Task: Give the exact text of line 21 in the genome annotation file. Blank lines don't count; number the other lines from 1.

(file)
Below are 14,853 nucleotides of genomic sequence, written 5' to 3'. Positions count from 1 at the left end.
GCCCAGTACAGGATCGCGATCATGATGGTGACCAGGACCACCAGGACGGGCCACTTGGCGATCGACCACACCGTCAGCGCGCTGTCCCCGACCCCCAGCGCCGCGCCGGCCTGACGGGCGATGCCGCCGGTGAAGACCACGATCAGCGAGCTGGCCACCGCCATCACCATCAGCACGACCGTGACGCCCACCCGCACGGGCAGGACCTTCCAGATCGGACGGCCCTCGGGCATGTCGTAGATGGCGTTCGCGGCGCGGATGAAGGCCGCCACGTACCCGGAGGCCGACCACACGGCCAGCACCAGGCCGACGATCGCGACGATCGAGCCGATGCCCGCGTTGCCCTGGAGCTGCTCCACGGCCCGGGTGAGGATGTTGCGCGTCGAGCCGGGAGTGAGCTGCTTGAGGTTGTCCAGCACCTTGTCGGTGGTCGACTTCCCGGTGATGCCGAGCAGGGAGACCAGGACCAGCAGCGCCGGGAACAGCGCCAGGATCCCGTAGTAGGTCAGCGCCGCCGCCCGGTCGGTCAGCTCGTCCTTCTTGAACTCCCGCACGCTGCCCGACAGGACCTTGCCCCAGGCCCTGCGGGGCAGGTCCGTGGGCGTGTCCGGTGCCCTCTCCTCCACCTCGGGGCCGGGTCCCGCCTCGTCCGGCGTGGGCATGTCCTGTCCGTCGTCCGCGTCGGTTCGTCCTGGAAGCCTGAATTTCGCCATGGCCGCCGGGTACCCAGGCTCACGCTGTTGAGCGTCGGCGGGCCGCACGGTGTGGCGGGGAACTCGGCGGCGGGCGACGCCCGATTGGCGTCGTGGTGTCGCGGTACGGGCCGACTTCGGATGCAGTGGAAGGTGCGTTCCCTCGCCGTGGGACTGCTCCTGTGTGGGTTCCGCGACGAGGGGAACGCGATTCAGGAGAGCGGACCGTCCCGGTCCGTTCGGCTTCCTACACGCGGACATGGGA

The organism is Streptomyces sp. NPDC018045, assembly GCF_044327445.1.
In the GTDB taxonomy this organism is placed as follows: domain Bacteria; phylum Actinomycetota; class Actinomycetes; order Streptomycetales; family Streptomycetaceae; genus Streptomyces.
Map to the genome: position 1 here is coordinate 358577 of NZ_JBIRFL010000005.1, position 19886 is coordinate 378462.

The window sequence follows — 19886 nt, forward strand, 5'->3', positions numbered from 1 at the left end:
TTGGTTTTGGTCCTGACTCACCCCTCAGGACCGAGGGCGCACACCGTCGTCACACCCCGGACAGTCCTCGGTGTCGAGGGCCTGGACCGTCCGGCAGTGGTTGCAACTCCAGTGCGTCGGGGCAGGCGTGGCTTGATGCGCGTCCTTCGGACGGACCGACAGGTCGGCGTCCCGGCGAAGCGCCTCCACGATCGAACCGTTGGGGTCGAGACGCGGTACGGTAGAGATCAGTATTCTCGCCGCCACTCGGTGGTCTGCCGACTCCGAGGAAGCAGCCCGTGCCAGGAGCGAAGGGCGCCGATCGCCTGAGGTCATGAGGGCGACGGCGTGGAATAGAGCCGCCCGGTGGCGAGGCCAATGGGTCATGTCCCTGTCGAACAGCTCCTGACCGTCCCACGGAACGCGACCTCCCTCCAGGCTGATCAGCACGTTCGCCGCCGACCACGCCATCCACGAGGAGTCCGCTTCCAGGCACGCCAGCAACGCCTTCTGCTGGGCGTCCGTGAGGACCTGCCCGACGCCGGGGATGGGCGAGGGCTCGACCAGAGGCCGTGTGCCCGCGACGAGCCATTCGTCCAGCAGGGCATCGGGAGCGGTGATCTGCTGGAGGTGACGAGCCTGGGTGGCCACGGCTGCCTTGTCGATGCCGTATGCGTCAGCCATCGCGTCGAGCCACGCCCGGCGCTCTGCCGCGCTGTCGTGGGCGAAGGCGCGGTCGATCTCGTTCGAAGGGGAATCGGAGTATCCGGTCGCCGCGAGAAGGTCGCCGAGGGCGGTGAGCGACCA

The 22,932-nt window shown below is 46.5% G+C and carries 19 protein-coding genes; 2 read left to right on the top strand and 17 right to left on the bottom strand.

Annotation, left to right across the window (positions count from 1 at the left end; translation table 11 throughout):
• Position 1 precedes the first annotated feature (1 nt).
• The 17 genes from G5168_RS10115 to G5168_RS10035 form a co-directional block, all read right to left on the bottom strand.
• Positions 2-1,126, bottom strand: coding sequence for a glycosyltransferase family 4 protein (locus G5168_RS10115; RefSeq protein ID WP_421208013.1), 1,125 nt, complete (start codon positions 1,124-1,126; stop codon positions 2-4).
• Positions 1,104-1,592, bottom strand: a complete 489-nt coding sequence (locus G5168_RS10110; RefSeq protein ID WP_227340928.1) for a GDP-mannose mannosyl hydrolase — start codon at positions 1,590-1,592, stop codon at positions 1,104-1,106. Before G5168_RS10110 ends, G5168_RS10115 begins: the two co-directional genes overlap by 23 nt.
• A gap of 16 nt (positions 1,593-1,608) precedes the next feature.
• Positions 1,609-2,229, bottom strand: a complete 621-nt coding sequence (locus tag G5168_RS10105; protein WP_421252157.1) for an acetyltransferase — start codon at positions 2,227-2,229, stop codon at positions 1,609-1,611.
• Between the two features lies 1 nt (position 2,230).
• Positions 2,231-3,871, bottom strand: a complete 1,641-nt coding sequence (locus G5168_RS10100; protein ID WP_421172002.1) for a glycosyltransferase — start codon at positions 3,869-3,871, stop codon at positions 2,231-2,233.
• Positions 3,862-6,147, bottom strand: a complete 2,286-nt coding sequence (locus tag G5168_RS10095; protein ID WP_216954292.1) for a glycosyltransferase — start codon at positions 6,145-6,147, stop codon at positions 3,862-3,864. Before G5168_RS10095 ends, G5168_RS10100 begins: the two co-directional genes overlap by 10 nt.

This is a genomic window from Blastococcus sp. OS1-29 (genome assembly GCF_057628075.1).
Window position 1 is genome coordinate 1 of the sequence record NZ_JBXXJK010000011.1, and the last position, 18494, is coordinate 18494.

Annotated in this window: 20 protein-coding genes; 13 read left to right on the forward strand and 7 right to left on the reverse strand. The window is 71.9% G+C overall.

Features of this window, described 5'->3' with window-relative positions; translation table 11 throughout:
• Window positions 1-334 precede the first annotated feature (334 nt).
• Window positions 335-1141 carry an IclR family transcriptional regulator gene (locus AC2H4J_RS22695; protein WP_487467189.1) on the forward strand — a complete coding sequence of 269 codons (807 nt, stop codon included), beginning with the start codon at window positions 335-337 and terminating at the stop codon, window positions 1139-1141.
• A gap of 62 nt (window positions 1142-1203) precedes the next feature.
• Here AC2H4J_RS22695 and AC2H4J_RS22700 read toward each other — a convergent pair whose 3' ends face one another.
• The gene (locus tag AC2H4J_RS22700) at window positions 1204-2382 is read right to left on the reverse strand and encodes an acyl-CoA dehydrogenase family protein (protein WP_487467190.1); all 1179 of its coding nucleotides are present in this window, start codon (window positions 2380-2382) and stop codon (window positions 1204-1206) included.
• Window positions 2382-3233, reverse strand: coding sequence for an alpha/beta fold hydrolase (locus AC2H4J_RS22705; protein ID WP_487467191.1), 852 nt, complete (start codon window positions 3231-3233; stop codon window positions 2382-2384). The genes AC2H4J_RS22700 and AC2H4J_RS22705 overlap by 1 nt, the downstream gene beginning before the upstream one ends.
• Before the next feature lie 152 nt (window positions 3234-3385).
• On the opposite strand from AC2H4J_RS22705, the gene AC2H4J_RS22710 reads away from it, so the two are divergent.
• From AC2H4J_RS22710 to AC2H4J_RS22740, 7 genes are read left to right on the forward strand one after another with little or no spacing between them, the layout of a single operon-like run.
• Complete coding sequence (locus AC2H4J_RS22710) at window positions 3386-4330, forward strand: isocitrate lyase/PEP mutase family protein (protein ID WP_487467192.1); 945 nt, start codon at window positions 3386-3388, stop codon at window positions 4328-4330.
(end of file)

Annotated in this window: 20 protein-coding genes; 13 read left to right on the forward strand and 7 right to left on the reverse strand. The window is 71.9% G+C overall.